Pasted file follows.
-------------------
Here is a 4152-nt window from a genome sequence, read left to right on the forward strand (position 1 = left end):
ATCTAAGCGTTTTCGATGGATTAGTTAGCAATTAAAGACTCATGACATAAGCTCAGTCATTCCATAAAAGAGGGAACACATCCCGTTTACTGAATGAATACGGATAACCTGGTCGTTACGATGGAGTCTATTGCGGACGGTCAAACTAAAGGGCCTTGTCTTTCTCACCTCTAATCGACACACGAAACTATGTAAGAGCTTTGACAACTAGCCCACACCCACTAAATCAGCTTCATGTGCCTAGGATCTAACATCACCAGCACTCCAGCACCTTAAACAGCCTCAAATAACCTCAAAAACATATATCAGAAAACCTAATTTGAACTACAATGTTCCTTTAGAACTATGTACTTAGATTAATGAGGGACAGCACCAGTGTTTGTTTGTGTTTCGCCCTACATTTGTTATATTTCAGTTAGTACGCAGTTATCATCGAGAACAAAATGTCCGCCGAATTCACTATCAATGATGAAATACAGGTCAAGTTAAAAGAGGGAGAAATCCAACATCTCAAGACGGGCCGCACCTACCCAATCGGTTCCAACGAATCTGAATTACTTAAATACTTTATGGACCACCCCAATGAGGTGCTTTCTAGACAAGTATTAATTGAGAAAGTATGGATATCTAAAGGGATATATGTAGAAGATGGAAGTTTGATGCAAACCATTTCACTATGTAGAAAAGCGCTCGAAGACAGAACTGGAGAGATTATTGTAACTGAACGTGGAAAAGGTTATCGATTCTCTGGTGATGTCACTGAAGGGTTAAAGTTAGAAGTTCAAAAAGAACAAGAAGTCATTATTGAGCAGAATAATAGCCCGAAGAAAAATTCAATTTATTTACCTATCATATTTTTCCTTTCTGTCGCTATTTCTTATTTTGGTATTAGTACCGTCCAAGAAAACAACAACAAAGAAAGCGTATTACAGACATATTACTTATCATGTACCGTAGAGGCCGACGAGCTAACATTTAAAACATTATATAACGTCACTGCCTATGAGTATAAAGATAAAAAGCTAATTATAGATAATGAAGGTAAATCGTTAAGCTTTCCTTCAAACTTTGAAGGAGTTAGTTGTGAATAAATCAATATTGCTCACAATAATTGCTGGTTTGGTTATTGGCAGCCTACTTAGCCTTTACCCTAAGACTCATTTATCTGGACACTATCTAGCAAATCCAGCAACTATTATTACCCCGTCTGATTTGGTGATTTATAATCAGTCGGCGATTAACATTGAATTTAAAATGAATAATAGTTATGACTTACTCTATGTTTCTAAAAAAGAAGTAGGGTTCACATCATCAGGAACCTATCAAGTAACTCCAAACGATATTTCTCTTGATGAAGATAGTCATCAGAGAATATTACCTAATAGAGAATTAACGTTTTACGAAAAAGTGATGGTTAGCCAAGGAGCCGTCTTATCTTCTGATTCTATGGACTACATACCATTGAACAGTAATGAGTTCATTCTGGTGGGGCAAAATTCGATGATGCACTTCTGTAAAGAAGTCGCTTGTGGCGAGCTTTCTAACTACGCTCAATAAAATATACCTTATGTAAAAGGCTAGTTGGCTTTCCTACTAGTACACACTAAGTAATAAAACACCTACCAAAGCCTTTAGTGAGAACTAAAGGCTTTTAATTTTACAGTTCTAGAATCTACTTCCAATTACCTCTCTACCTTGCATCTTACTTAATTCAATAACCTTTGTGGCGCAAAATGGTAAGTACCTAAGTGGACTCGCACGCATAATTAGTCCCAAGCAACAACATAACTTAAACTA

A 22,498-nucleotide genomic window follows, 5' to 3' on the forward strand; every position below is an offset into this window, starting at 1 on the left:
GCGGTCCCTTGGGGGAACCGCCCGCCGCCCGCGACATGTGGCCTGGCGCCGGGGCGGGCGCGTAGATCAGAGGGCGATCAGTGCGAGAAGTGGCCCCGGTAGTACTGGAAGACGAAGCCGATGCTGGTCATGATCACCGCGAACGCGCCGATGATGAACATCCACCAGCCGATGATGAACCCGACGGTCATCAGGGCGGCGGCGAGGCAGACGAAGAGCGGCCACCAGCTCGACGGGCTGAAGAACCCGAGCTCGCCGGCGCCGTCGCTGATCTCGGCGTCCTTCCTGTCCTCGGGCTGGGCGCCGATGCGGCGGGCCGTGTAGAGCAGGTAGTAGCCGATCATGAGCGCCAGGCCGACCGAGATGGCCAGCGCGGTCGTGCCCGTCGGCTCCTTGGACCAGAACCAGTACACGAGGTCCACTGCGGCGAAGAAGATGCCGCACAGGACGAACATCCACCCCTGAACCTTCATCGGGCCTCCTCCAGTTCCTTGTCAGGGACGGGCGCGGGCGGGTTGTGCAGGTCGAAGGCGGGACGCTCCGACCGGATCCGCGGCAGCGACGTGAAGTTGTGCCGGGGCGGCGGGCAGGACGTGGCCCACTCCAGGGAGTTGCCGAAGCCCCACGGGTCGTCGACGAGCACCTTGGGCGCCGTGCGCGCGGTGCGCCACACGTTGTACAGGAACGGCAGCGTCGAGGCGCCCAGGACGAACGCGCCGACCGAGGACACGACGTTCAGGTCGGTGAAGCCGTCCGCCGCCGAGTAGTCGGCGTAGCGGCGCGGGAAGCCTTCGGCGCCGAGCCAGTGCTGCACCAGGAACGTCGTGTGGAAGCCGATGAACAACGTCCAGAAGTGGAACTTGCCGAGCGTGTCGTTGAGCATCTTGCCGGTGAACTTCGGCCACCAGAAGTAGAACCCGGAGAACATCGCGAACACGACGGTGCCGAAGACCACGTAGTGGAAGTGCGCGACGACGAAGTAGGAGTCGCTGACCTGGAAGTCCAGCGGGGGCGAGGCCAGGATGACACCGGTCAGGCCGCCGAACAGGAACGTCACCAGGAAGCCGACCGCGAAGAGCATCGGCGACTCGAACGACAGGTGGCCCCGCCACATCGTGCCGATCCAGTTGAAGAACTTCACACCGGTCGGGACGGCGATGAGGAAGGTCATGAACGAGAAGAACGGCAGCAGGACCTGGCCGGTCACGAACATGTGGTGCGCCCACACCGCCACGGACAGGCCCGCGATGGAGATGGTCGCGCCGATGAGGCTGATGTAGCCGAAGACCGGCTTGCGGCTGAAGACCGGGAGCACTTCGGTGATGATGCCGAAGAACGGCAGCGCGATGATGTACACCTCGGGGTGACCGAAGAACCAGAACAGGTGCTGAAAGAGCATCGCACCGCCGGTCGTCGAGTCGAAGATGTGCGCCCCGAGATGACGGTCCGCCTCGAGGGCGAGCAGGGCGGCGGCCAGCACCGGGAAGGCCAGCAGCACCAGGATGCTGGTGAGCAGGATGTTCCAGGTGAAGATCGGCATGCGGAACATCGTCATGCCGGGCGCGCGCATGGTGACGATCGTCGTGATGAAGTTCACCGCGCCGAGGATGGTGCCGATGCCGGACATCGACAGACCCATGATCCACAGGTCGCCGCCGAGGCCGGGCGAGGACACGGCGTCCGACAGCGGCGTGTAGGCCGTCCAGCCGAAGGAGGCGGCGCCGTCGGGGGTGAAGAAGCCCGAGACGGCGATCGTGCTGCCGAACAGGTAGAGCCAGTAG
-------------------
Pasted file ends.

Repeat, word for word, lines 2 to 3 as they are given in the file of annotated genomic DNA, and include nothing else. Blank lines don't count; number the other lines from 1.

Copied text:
ATCTAAGCGTTTTCGATGGATTAGTTAGCAATTAAAGACTCATGACATAAGCTCAGTCATTCCATAAAAGAGGGAACACATCCCGTTTACTGAATGAATACGGATAACCTGGTCGTTACGATGGAGTCTATTGCGGACGGTCAAACTAAAGGGCCTTGTCTTTCTCACCTCTAATCGACACACGAAACTATGTAAGAGCTTTGACAACTAGCCCACACCCACTAAATCAGCTTCATGTGCCTAGGATCTAACATCACCAGCACTCCAGCACCTTAAACAGCCTCAAATAACCTCAAAAACATATATCAGAAAACCTAATTTGAACTACAATGTTCCTTTAGAACTATGTACTTAGATTAATGAGGGACAGCACCAGTGTTTGTTTGTGTTTCGCCCTACATTTGTTATATTTCAGTTAGTACGCAGTTATCATCGAGAACAAAATGTCCGCCGAATTCACTATCAATGATGAAATACAGGTCAAGTTAAAAGAGGGAGAAATCCAACATCTCAAGACGGGCCGCACCTACCCAATCGGTTCCAACGAATCTGAATTACTTAAATACTTTATGGACCACCCCAATGAGGTGCTTTCTAGACAAGTATTAATTGAGAAAGTATGGATATCTAAAGGGATATATGTAGAAGATGGAAGTTTGATGCAAACCATTTCACTATGTAGAAAAGCGCTCGAAGACAGAACTGGAGAGATTATTGTAACTGAACGTGGAAAAGGTTATCGATTCTCTGGTGATGTCACTGAAGGGTTAAAGTTAGAAGTTCAAAAAGAACAAGAAGTCATTATTGAGCAGAATAATAGCCCGAAGAAAAATTCAATTTATTTACCTATCATATTTTTCCTTTCTGTCGCTATTTCTTATTTTGGTATTAGTACCGTCCAAGAAAACAACAACAAAGAAAGCGTATTACAGACATATTACTTATCATGTACCGTAGAGGCCGACGAGCTAACATTTAAAACATTATATAACGTCACTGCCTATGAGTATAAAGATAAAAAGCTAATTATAGATAATGAAGGTAAATCGTTAAGCTTTCCTTCAAACTTTGAAGGAGTTAGTTGTGAATAAATCAATATTGCTCACAATAATTGCTGGTTTGGTTATTGGCAGCCTACTTAGCCTTTACCCTAAGACTCATTTATCTGGACACTATCTAGCAAATCCAGCAACTATTATTACCCCGTCTGATTTGGTGATTTATAATCAGTCGGCGATTAACATTGAATTTAAAATGAATAATAGTTATGACTTACTCTATGTTTCTAAAAAAGAAGTAGGGTTCACATCATCAGGAACCTATCAAGTAACTCCAAACGATATTTCTCTTGATGAAGATAGTCATCAGAGAATATTACCTAATAGAGAATTAACGTTTTACGAAAAAGTGATGGTTAGCCAAGGAGCCGTCTTATCTTCTGATTCTATGGACTACATACCATTGAACAGTAATGAGTTCATTCTGGTGGGGCAAAATTCGATGATGCACTTCTGTAAAGAAGTCGCTTGTGGCGAGCTTTCTAACTACGCTCAATAAAATATACCTTATGTAAAAGGCTAGTTGGCTTTCCTACTAGTACACACTAAGTAATAAAACACCTACCAAAGCCTTTAGTGAGAACTAAAGGCTTTTAATTTTACAGTTCTAGAATCTACTTCCAATTACCTCTCTACCTTGCATCTTACTTAATTCAATAACCTTTGTGGCGCAAAATGGTAAGTACCTAAGTGGACTCGCACGCATAATTAGTCCCAAGCAACAACATAACTTAAACTA

A 22,498-nucleotide genomic window follows, 5' to 3' on the forward strand; every position below is an offset into this window, starting at 1 on the left: